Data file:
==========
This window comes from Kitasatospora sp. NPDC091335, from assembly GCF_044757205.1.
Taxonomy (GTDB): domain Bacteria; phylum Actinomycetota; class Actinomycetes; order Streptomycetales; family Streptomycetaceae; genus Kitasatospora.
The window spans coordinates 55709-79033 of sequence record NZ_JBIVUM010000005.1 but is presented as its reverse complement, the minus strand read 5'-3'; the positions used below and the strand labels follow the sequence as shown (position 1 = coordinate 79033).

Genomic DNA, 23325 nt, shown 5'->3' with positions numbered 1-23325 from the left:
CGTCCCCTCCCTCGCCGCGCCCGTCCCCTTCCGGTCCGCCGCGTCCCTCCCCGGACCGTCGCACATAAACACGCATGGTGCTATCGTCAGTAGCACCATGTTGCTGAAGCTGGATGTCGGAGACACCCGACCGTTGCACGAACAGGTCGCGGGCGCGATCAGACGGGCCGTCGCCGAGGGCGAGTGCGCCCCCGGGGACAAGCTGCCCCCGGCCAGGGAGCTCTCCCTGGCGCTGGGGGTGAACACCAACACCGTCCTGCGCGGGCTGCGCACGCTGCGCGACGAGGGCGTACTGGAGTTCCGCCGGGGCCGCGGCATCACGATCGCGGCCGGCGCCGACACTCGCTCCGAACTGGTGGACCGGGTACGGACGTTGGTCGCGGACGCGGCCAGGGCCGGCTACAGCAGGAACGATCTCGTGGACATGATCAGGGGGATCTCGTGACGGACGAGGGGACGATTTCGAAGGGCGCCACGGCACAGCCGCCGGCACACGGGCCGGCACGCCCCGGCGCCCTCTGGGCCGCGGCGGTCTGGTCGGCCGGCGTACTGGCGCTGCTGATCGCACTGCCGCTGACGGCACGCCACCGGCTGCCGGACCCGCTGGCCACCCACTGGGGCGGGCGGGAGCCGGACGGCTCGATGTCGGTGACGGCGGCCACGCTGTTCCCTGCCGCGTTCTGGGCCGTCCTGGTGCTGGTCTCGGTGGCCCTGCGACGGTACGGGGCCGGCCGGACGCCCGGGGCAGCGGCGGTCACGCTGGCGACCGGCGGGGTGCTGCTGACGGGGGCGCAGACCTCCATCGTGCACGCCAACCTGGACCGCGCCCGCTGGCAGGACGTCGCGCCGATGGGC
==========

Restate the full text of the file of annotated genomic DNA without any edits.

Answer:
This window comes from Kitasatospora sp. NPDC091335, from assembly GCF_044757205.1.
Taxonomy (GTDB): domain Bacteria; phylum Actinomycetota; class Actinomycetes; order Streptomycetales; family Streptomycetaceae; genus Kitasatospora.
The window spans coordinates 55709-79033 of sequence record NZ_JBIVUM010000005.1 but is presented as its reverse complement, the minus strand read 5'-3'; the positions used below and the strand labels follow the sequence as shown (position 1 = coordinate 79033).

Genomic DNA, 23325 nt, shown 5'->3' with positions numbered 1-23325 from the left:
CGTCCCCTCCCTCGCCGCGCCCGTCCCCTTCCGGTCCGCCGCGTCCCTCCCCGGACCGTCGCACATAAACACGCATGGTGCTATCGTCAGTAGCACCATGTTGCTGAAGCTGGATGTCGGAGACACCCGACCGTTGCACGAACAGGTCGCGGGCGCGATCAGACGGGCCGTCGCCGAGGGCGAGTGCGCCCCCGGGGACAAGCTGCCCCCGGCCAGGGAGCTCTCCCTGGCGCTGGGGGTGAACACCAACACCGTCCTGCGCGGGCTGCGCACGCTGCGCGACGAGGGCGTACTGGAGTTCCGCCGGGGCCGCGGCATCACGATCGCGGCCGGCGCCGACACTCGCTCCGAACTGGTGGACCGGGTACGGACGTTGGTCGCGGACGCGGCCAGGGCCGGCTACAGCAGGAACGATCTCGTGGACATGATCAGGGGGATCTCGTGACGGACGAGGGGACGATTTCGAAGGGCGCCACGGCACAGCCGCCGGCACACGGGCCGGCACGCCCCGGCGCCCTCTGGGCCGCGGCGGTCTGGTCGGCCGGCGTACTGGCGCTGCTGATCGCACTGCCGCTGACGGCACGCCACCGGCTGCCGGACCCGCTGGCCACCCACTGGGGCGGGCGGGAGCCGGACGGCTCGATGTCGGTGACGGCGGCCACGCTGTTCCCTGCCGCGTTCTGGGCCGTCCTGGTGCTGGTCTCGGTGGCCCTGCGACGGTACGGGGCCGGCCGGACGCCCGGGGCAGCGGCGGTCACGCTGGCGACCGGCGGGGTGCTGCTGACGGGGGCGCAGACCTCCATCGTGCACGCCAACCTGGACCGCGCCCGCTGGCAGGACGTCGCGCCGATGGGC